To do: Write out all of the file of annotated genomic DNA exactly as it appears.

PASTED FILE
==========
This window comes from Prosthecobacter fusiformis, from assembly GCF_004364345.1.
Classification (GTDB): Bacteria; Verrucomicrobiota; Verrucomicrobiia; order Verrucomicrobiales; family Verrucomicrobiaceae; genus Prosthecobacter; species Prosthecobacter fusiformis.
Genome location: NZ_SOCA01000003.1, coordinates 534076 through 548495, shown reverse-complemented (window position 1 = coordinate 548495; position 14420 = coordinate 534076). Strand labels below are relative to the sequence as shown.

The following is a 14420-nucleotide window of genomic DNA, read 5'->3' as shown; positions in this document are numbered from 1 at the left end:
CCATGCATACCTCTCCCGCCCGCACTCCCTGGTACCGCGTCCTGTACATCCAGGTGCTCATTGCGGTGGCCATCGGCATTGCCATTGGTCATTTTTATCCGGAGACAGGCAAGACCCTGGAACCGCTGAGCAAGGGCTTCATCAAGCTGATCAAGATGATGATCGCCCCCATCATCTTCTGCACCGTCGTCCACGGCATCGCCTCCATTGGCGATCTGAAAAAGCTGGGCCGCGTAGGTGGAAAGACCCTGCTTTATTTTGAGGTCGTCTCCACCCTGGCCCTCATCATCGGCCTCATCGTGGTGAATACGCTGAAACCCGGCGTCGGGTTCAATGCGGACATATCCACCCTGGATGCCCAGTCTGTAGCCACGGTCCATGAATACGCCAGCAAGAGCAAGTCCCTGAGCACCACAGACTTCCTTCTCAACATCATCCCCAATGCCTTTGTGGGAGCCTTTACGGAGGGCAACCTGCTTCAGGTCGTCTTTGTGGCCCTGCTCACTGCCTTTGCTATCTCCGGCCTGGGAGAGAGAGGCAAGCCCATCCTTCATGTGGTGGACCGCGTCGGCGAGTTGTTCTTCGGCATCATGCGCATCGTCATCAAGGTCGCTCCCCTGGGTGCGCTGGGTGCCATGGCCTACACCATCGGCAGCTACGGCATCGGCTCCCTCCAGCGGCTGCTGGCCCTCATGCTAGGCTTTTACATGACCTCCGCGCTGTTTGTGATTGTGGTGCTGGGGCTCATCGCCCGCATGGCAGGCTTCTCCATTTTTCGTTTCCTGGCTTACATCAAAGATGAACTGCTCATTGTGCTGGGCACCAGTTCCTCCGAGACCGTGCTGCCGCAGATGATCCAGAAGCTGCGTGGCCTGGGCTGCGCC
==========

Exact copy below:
This window comes from Prosthecobacter fusiformis, from assembly GCF_004364345.1.
Classification (GTDB): Bacteria; Verrucomicrobiota; Verrucomicrobiia; order Verrucomicrobiales; family Verrucomicrobiaceae; genus Prosthecobacter; species Prosthecobacter fusiformis.
Genome location: NZ_SOCA01000003.1, coordinates 534076 through 548495, shown reverse-complemented (window position 1 = coordinate 548495; position 14420 = coordinate 534076). Strand labels below are relative to the sequence as shown.

The following is a 14420-nucleotide window of genomic DNA, read 5'->3' as shown; positions in this document are numbered from 1 at the left end:
CCATGCATACCTCTCCCGCCCGCACTCCCTGGTACCGCGTCCTGTACATCCAGGTGCTCATTGCGGTGGCCATCGGCATTGCCATTGGTCATTTTTATCCGGAGACAGGCAAGACCCTGGAACCGCTGAGCAAGGGCTTCATCAAGCTGATCAAGATGATGATCGCCCCCATCATCTTCTGCACCGTCGTCCACGGCATCGCCTCCATTGGCGATCTGAAAAAGCTGGGCCGCGTAGGTGGAAAGACCCTGCTTTATTTTGAGGTCGTCTCCACCCTGGCCCTCATCATCGGCCTCATCGTGGTGAATACGCTGAAACCCGGCGTCGGGTTCAATGCGGACATATCCACCCTGGATGCCCAGTCTGTAGCCACGGTCCATGAATACGCCAGCAAGAGCAAGTCCCTGAGCACCACAGACTTCCTTCTCAACATCATCCCCAATGCCTTTGTGGGAGCCTTTACGGAGGGCAACCTGCTTCAGGTCGTCTTTGTGGCCCTGCTCACTGCCTTTGCTATCTCCGGCCTGGGAGAGAGAGGCAAGCCCATCCTTCATGTGGTGGACCGCGTCGGCGAGTTGTTCTTCGGCATCATGCGCATCGTCATCAAGGTCGCTCCCCTGGGTGCGCTGGGTGCCATGGCCTACACCATCGGCAGCTACGGCATCGGCTCCCTCCAGCGGCTGCTGGCCCTCATGCTAGGCTTTTACATGACCTCCGCGCTGTTTGTGATTGTGGTGCTGGGGCTCATCGCCCGCATGGCAGGCTTCTCCATTTTTCGTTTCCTGGCTTACATCAAAGATGAACTGCTCATTGTGCTGGGCACCAGTTCCTCCGAGACCGTGCTGCCGCAGATGATCCAGAAGCTGCGTGGCCTGGGCTGCGCC